Bicycle Repair – Playing With Wheel Dish Axle Spacing – BikemanforU How to use your old rear wheel to build a fixie from your 10 or 12 speed road bike. Free shipping on bike parts, tires, tools, and accessories at Learn how to guess and test by playing with the axle spacing on your hub. See if you can fudge the spacing by a few millimeters. Apply copious amounts of patience and you might prevail. If you find yourself getting drastic with extreme measures, though, you may want to think about a flip flop hub rear wheel for your fixed gear bicycle.BikemanforU says he knew this wheel wouldn’t dish right, but his point in this tutorial is to show us the value of experimenting. This video is part three in a fixie conversion from YouTube’s guru of bicycle repair. Check out the full playlist at Subscribe to our channel for new do-it-yourself vids on bicycle repair and maintenance for a chance to win prizes and giveaways. Like us on Follow us on


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  • Exactly what u was looking for … SUB

  • One option is to get a half-link chain. It is not a bad idea to have all fixed gear bikes outfitted with Half Link chains. Half link chains provide the benefit of better chain alignment, precise adjustments and better strength compared to a standard chain. If BikemanforU does not have them, do a search on Google.

  • You should have kept it original and you wouldn't have these problems. I hate seeing good older bicycles being stripped of their gears and mutated.

  • wasnt joking haha i thought i read it somewhere that it might work. ah k thanks for the tip man, i'll do some measurements n see if filing will be any help. dam so close yet so far =[

  • i do have a 53? opposed to the 42 in the front. rear wheel is 16

  • the chain is new (full link, kmc) and the wheelset are new too, the bike is a 1980 Le Man Centurion racer. is it possible to put a half link among the full links lol?

  • How does repositioning the quick release help? That is outside the dropouts; it is either tight or loose. It is the spacing inside the dropouts that needs adjusting.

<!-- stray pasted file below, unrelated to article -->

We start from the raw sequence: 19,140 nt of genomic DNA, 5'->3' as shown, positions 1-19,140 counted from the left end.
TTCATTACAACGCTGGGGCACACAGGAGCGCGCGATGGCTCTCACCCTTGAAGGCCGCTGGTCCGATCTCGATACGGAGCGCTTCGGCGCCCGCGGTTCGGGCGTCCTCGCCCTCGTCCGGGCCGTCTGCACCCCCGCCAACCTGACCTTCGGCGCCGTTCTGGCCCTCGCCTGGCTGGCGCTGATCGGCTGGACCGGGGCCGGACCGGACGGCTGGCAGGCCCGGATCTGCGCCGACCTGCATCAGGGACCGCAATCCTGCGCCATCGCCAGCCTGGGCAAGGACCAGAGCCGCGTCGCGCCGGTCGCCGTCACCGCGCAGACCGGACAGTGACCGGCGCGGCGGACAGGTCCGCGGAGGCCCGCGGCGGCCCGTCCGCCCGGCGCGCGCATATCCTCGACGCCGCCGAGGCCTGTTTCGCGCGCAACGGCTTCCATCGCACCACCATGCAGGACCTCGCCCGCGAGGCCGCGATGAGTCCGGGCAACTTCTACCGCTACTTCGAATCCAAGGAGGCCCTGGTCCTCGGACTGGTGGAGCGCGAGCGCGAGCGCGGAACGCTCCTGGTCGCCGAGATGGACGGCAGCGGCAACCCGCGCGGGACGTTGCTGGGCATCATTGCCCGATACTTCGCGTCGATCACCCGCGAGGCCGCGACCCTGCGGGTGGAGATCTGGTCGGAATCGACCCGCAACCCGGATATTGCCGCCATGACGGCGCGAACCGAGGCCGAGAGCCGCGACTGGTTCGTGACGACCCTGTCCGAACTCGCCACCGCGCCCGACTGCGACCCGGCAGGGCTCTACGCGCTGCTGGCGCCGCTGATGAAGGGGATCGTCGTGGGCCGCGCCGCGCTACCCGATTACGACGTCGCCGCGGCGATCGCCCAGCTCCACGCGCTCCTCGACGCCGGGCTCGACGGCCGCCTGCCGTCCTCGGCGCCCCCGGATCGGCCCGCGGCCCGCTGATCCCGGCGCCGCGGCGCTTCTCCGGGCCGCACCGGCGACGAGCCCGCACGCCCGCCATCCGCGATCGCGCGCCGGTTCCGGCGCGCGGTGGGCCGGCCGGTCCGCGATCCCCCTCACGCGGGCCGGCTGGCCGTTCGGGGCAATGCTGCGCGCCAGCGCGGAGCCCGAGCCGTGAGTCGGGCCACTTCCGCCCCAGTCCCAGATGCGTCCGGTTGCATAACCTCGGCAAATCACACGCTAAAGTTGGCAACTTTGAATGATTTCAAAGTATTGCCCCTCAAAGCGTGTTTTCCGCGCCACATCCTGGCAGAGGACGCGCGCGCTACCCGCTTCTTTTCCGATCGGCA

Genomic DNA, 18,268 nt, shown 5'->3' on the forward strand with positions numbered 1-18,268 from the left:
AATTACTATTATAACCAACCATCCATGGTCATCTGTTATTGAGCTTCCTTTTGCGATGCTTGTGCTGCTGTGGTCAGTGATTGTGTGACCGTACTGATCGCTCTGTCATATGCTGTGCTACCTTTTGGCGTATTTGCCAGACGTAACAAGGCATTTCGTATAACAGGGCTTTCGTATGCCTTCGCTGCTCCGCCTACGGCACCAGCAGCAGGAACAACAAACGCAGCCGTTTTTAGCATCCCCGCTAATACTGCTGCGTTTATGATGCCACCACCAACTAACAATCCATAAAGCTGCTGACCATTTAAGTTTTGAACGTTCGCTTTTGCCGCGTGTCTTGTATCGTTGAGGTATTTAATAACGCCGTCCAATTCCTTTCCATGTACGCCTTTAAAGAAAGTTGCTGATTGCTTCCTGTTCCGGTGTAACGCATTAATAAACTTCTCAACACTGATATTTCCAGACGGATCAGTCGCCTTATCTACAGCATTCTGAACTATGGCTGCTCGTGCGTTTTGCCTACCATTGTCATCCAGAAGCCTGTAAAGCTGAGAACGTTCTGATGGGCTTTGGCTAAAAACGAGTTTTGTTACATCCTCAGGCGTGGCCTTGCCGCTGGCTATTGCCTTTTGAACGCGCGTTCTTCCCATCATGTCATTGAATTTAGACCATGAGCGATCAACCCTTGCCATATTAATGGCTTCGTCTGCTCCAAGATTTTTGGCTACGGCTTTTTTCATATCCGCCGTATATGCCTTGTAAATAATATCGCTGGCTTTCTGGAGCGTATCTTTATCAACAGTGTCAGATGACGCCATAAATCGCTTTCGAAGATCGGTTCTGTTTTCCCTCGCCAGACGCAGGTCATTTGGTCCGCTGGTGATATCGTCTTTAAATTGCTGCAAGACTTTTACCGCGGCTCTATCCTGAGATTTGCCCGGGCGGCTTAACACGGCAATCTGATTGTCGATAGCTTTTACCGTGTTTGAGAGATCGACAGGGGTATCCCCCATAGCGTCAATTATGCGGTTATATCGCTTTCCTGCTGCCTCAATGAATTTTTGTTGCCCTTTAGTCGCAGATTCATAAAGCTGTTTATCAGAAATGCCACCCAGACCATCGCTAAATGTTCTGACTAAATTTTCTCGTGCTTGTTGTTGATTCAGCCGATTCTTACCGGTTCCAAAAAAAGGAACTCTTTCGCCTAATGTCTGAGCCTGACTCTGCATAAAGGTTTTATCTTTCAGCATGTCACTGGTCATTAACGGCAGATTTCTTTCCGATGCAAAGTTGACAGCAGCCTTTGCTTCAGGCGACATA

A single sprocket or fixed sprocket is actually more ideal than multiple gears as the hub AND the rim can be as close to the centerline as possible. It is only when adding thick freewheels or cassettes that the wheel needs to be pulled over to the right, or dished, to keep it centered.

  • Kann die helfen Nick! Komme auch aus Deutschland hab auch nen 6 speeder ! Du musst die Schnellspanner neu positionieren, das hat bei mir geholfen!

  • Well said you are a winner today.. PM me your T-shirt size and address

  • Playing with spacers is great to an extent, but if the rim does not run centered between the dropouts and/or the chain geometry is off the bike will never ride right. As Steve Sulkowski mentions, tolerances on bikes are pretty flexible. However, the flip side to that is correctly set up quality bikes ARE well thought out and fairly precise.

    You need to pull the wheel to the right or add more dish. Tension the spokes on that side.

    Google: The Art of Wheelbuilding for online PDF.

  • Good vid, i think its funny how people think bikes are built to some exacting standard. If they were they wouldn't need spacers and washers. Just my view, i could be wrong!

  • your chain has stretched … Time for new chain

  • It is time for a new wheel.. That is going to be easiest way.. 

  • what should i do if the position of my axle in the drop out is all the way back but the chain tension is still abit loose? ive removed one chain link and it is too far forward coming near the edge of the dropout looking abit unsafe. i heard you can file down axle/dropouts but i dont have much to spare lol

  • Thanks Bikeman, been wanting this video for a while!!

  • These Videos have been a great help when making a single speed I have watched every one in this series !!! I have spent alot of time making these type of wheels work I would recomend doing the way you are doing Much easier than Fabricating parts Which I have done 

  • A while back I repack my bearings,when I reinstalled the wheel and cog the chain was rubbing against the frame. I had figured it was the wheel or the frame that was bent .but after closely inspecting other bikes I noticed there was a small nut and a larger nut so I flipped them and presto problem solved


  • More fun to re-dish the wheel! :-P

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